Before we dive into 2010, let's close the books on the last 10 years - that decade of reckoning. We noted before Christmas that, as we forecast long ago, the major stock indexes were a bust for the decade. But check this out... Were the last 10 years a wash for the whole economy?
So what's the term for 10 years of no growth in jobs, the slowest GDP growth in 70 years and a 4% fall in inflation-adjusted net worth? Dormancy? Depression? Whatever it is... ouch.
Historically, downturns have been enormously creative times technologically, notes Patrick Cox, our tech analyst. Our current economic mess will be no exception. Economic pressures are forcing reassessments and hard, creative choices. The result will be an explosion of breakthrough technologies. Nobel laureate economist Gary Becker is just one of those studying business cycles who predicts that the recovery from our current mess will be unparalleled and spectacular...
In the early 1400s, German goldsmith Johannes Gutenberg invented the movable-type printing press. This invention did far more than facilitate book production and increase the availability of knowledge. It started an information technology (IT) revolution that continues to accelerate even today.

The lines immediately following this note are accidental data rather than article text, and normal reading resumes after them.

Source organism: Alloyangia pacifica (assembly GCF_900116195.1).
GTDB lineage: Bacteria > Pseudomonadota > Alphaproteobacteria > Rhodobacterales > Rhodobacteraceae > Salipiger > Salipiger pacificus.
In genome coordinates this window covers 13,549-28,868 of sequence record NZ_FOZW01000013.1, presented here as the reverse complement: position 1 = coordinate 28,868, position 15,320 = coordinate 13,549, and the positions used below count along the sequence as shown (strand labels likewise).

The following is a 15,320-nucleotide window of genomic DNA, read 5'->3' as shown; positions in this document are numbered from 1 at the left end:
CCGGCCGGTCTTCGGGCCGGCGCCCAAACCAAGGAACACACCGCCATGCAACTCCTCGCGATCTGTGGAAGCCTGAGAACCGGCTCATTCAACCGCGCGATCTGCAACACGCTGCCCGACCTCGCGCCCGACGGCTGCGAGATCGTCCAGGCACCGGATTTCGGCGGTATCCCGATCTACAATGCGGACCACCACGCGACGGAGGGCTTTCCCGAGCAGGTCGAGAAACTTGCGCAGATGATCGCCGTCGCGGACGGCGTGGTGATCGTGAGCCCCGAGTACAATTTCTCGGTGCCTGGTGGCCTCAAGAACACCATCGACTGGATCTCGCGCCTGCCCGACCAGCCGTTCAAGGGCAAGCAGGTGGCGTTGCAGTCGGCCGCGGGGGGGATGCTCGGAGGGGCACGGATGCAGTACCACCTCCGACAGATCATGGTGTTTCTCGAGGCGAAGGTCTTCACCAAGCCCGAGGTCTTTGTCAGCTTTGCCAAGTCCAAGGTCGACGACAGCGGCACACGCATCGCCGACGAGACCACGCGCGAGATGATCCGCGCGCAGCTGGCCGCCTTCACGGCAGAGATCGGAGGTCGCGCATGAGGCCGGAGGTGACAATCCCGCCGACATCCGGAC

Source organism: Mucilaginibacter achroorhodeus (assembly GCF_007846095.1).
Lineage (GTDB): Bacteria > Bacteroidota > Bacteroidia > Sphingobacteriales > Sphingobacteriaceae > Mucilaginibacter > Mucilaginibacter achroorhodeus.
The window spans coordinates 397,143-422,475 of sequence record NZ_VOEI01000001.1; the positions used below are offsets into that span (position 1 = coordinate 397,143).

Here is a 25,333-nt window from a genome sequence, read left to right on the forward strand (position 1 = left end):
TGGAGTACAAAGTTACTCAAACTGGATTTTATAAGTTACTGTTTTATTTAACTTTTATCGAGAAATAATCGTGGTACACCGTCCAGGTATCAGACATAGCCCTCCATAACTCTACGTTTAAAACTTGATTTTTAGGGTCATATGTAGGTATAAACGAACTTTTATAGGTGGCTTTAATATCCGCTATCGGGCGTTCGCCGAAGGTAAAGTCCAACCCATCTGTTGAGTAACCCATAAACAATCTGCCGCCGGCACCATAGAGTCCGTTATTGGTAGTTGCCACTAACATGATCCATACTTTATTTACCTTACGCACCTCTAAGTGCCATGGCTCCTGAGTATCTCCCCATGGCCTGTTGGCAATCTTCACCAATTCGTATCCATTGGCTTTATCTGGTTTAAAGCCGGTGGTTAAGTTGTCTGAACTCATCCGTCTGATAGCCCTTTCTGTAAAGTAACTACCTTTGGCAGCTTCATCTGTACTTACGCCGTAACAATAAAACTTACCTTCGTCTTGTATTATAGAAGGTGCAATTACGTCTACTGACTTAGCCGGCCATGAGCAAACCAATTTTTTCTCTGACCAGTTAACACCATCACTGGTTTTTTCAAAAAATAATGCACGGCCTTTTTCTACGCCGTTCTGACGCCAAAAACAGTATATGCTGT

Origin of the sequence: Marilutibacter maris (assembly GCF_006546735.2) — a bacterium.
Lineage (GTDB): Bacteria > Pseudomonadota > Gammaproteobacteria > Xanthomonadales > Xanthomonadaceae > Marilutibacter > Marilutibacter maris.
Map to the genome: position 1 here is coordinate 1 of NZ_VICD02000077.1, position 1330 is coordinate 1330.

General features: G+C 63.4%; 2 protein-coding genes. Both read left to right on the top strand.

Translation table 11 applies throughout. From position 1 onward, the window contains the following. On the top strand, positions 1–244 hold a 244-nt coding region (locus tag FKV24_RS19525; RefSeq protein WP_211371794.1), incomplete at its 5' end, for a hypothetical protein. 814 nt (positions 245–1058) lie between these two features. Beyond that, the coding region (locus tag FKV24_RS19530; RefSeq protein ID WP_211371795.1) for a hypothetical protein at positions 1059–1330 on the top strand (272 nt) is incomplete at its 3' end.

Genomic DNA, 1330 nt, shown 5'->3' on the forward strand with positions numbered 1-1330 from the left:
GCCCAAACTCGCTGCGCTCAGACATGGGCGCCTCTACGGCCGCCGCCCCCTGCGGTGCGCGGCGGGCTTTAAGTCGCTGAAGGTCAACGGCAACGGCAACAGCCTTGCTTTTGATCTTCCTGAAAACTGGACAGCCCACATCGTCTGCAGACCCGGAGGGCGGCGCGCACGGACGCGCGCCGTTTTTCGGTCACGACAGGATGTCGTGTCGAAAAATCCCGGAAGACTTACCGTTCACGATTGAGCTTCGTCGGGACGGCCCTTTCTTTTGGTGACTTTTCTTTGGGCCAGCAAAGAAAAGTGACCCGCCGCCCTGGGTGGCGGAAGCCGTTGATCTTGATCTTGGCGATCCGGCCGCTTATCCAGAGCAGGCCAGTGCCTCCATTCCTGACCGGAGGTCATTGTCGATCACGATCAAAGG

In Gutenberg's era, his advances in lithography not only increased access to the world's greatest thinkers. They also put practical business and technical knowledge in the hands of commoners. This seemingly insignificant invention smashed monopolies of thought and political power. The result was exponential growth in science, technology and democratic ideals. The Renaissance and the Enlightenment followed, on up to our present era.
We've already seen a series of printed circuit lithography technologies revolutionize the electronics industry. Every electronic device you own - from your television to your mobile phone - contains a lithographically printed circuit board of one form or another. Like many of the transformational technologies of the last century, it was invented during the Great Depression. The timing was not a fluke.